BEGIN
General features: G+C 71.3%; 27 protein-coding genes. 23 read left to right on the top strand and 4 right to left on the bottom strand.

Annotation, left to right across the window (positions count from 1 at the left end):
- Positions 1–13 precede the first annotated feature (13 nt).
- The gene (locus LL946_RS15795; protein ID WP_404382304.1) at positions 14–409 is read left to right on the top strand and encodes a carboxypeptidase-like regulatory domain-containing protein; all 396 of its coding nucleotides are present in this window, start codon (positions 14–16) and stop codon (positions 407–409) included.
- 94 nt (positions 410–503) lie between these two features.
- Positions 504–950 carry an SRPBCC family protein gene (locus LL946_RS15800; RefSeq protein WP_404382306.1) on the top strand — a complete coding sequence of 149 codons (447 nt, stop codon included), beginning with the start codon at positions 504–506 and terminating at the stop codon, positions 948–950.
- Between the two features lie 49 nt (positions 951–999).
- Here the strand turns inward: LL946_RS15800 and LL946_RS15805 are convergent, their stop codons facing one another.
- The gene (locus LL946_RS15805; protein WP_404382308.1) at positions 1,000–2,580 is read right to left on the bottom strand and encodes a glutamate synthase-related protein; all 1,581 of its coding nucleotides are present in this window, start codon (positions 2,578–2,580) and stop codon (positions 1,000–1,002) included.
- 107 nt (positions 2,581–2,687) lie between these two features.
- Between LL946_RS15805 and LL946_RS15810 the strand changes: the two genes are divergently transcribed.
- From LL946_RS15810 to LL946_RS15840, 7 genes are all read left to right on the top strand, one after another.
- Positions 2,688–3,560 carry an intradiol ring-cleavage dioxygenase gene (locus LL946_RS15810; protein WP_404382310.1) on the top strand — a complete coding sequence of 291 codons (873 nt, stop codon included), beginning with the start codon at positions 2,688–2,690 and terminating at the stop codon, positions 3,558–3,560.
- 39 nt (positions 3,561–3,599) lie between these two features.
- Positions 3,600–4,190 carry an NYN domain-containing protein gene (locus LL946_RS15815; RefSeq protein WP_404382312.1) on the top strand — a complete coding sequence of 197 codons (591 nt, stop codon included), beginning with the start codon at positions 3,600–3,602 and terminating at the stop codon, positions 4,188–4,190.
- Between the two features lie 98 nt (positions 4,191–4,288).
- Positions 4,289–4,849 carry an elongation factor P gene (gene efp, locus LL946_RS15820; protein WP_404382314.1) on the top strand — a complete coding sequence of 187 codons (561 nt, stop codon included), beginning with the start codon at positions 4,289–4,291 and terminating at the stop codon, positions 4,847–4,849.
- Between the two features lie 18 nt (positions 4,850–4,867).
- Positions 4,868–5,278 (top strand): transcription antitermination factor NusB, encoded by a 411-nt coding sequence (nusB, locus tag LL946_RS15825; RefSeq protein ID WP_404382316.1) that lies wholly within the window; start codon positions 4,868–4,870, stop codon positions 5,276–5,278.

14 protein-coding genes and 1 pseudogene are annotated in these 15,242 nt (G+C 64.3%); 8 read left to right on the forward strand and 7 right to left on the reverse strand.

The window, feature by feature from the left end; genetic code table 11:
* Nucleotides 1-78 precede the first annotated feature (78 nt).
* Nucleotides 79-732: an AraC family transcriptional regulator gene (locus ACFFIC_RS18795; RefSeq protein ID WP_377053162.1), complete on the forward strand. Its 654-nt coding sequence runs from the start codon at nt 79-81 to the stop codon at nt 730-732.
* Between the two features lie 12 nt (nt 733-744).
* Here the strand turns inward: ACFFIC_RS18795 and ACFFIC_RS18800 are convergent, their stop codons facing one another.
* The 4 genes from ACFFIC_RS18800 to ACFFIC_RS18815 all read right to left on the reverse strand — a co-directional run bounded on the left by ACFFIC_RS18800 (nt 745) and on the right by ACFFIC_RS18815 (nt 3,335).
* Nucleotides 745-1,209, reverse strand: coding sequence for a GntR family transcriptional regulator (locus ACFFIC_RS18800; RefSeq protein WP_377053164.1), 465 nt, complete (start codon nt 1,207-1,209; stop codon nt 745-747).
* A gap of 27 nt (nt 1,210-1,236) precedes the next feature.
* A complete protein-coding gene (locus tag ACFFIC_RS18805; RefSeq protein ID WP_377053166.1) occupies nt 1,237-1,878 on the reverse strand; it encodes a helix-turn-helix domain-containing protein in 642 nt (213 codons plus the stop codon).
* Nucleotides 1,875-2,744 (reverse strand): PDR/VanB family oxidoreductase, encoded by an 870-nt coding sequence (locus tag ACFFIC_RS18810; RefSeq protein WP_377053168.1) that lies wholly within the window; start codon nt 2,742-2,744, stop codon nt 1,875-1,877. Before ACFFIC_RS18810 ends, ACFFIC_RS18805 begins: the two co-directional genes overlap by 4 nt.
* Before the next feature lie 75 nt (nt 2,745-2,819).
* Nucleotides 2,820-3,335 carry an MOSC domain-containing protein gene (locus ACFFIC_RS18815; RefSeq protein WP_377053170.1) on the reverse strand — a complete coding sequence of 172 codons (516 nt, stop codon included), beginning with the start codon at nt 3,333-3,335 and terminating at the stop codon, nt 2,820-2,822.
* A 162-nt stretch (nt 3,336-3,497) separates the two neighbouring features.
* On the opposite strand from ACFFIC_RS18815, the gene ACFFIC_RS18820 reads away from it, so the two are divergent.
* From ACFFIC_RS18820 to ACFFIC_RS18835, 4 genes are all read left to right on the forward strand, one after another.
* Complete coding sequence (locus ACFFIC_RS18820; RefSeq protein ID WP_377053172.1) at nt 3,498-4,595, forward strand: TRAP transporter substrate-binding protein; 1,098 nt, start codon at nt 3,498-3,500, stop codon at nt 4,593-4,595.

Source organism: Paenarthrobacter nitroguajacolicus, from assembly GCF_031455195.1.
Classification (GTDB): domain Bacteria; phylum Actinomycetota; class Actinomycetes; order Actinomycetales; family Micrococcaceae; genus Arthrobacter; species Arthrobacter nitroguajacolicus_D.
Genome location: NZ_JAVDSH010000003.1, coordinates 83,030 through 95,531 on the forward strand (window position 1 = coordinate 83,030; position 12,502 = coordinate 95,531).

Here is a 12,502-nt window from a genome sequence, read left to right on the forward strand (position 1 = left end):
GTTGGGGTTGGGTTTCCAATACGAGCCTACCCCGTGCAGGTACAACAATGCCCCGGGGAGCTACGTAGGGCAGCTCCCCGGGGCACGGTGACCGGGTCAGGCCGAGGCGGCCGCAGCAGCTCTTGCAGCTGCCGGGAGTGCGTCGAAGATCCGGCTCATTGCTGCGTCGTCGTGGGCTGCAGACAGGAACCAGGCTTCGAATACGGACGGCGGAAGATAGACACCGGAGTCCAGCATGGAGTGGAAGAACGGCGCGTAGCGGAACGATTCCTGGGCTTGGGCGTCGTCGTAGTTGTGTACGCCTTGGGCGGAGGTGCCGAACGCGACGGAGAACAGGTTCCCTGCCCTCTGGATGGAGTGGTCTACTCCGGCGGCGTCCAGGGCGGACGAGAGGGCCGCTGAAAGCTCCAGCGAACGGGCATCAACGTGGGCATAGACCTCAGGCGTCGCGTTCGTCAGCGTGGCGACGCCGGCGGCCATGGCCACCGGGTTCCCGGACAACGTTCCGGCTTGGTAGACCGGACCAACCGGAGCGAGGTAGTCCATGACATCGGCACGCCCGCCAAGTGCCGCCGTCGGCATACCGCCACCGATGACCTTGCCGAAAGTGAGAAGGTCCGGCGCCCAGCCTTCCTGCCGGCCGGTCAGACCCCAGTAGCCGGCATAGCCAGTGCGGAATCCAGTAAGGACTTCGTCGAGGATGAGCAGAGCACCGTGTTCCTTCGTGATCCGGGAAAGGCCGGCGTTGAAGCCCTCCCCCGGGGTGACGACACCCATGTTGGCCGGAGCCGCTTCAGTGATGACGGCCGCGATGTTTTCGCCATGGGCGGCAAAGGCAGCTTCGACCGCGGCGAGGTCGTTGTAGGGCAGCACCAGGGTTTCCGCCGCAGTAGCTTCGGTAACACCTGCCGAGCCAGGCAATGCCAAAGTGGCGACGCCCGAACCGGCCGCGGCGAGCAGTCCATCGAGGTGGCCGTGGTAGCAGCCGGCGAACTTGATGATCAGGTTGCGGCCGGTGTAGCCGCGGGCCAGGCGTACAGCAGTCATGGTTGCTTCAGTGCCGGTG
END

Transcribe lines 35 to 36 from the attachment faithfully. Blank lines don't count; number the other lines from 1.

* From ACFFIC_RS18820 to ACFFIC_RS18835, 4 genes are all read left to right on the forward strand, one after another.
* Complete coding sequence (locus ACFFIC_RS18820; RefSeq protein ID WP_377053172.1) at nt 3,498-4,595, forward strand: TRAP transporter substrate-binding protein; 1,098 nt, start codon at nt 3,498-3,500, stop codon at nt 4,593-4,595.